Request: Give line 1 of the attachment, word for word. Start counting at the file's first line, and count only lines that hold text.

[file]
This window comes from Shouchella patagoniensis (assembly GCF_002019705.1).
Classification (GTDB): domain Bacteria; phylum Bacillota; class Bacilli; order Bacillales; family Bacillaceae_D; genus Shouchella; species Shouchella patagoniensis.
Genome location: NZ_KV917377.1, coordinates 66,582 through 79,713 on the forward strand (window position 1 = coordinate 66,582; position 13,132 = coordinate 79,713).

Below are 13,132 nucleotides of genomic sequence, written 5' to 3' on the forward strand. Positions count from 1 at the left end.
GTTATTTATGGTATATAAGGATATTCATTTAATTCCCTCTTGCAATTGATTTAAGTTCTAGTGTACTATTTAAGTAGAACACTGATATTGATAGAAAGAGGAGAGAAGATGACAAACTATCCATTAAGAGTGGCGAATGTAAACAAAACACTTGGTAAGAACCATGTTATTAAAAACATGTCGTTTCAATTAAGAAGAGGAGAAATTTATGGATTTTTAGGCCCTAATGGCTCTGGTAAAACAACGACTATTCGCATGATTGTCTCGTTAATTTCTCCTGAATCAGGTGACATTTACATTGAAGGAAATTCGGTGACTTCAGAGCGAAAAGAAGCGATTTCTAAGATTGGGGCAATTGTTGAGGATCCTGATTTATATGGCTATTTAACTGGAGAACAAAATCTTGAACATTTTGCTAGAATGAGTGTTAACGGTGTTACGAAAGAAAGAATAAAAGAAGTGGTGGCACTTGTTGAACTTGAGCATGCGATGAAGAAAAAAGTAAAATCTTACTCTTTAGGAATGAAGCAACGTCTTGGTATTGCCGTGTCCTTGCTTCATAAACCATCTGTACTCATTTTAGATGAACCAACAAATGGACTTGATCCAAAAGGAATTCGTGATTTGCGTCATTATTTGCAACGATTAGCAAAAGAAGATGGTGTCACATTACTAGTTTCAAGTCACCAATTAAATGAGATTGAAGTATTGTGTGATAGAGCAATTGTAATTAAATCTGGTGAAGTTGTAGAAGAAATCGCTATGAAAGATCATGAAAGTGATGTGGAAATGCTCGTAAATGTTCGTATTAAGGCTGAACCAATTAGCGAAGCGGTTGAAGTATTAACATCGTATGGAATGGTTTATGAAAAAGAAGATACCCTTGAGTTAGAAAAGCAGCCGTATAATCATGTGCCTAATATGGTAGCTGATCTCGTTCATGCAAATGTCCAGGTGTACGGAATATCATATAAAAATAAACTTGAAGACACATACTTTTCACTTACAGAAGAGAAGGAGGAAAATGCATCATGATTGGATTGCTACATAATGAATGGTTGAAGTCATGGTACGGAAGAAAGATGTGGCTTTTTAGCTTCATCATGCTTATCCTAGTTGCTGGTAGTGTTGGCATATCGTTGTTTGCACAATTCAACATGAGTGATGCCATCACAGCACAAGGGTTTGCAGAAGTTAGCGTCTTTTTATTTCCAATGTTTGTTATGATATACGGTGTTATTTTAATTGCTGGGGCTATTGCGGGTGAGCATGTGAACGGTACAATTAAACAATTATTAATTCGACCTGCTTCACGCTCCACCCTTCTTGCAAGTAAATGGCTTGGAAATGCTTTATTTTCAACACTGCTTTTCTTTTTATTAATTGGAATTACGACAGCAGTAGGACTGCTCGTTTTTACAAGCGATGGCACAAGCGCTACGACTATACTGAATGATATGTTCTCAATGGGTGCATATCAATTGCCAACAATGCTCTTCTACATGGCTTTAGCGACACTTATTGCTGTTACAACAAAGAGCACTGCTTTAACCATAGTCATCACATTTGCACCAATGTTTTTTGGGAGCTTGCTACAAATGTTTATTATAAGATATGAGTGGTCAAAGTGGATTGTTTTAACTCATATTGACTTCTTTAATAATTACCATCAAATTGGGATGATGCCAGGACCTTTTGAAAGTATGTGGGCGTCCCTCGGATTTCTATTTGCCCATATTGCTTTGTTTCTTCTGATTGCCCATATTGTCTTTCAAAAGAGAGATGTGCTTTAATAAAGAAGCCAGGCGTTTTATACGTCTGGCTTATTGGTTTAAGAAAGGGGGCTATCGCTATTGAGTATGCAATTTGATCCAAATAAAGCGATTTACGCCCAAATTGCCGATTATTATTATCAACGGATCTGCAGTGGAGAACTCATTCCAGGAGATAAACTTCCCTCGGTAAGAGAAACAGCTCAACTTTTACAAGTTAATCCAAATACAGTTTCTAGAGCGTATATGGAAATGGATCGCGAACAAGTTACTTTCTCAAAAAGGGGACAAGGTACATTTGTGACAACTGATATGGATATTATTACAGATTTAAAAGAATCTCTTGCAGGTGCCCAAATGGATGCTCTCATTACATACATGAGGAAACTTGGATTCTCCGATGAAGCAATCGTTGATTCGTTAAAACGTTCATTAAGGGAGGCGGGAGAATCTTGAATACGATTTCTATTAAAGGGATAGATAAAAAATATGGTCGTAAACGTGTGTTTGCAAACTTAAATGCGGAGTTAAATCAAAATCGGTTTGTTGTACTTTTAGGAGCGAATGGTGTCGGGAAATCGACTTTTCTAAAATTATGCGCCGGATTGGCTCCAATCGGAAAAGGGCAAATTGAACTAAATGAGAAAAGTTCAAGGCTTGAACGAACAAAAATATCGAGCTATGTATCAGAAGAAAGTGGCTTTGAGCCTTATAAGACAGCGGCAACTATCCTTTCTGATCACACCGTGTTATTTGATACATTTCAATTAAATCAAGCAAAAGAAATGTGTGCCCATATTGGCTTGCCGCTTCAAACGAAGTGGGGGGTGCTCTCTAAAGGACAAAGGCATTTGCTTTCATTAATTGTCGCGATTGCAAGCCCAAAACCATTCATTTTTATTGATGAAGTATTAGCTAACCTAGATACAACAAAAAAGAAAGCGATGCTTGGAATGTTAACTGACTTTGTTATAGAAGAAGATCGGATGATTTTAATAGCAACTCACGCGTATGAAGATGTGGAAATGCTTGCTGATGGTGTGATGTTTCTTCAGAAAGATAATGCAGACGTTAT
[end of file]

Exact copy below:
This window comes from Shouchella patagoniensis (assembly GCF_002019705.1).